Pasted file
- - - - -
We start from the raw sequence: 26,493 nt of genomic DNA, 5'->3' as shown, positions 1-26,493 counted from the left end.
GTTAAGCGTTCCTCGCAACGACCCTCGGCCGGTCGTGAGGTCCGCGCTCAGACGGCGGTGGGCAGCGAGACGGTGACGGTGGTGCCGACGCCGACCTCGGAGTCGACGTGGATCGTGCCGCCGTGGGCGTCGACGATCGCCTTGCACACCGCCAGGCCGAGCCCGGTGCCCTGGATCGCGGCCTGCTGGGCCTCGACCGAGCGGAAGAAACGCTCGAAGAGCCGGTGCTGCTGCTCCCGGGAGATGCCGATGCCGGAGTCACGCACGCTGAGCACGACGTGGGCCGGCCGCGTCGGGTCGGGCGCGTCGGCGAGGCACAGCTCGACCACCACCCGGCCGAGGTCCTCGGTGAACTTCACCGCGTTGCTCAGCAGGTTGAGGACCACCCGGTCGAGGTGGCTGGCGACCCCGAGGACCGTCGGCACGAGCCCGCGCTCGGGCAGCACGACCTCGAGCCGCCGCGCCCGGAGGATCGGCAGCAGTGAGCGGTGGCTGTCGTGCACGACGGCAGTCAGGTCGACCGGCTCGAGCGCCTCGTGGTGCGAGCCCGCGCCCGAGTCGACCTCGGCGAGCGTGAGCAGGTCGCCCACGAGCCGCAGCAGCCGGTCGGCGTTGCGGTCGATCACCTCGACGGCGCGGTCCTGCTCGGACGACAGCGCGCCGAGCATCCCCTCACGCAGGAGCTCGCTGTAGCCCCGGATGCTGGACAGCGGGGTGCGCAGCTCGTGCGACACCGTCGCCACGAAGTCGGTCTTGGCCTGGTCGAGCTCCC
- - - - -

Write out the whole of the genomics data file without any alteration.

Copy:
We start from the raw sequence: 26,493 nt of genomic DNA, 5'->3' as shown, positions 1-26,493 counted from the left end.
GTTAAGCGTTCCTCGCAACGACCCTCGGCCGGTCGTGAGGTCCGCGCTCAGACGGCGGTGGGCAGCGAGACGGTGACGGTGGTGCCGACGCCGACCTCGGAGTCGACGTGGATCGTGCCGCCGTGGGCGTCGACGATCGCCTTGCACACCGCCAGGCCGAGCCCGGTGCCCTGGATCGCGGCCTGCTGGGCCTCGACCGAGCGGAAGAAACGCTCGAAGAGCCGGTGCTGCTGCTCCCGGGAGATGCCGATGCCGGAGTCACGCACGCTGAGCACGACGTGGGCCGGCCGCGTCGGGTCGGGCGCGTCGGCGAGGCACAGCTCGACCACCACCCGGCCGAGGTCCTCGGTGAACTTCACCGCGTTGCTCAGCAGGTTGAGGACCACCCGGTCGAGGTGGCTGGCGACCCCGAGGACCGTCGGCACGAGCCCGCGCTCGGGCAGCACGACCTCGAGCCGCCGCGCCCGGAGGATCGGCAGCAGTGAGCGGTGGCTGTCGTGCACGACGGCAGTCAGGTCGACCGGCTCGAGCGCCTCGTGGTGCGAGCCCGCGCCCGAGTCGACCTCGGCGAGCGTGAGCAGGTCGCCCACGAGCCGCAGCAGCCGGTCGGCGTTGCGGTCGATCACCTCGACGGCGCGGTCCTGCTCGGACGACAGCGCGCCGAGCATCCCCTCACGCAGGAGCTCGCTGTAGCCCCGGATGCTGGACAGCGGGGTGCGCAGCTCGTGCGACACCGTCGCCACGAAGTCGGTCTTGGCCTGGTCGAGCTCCC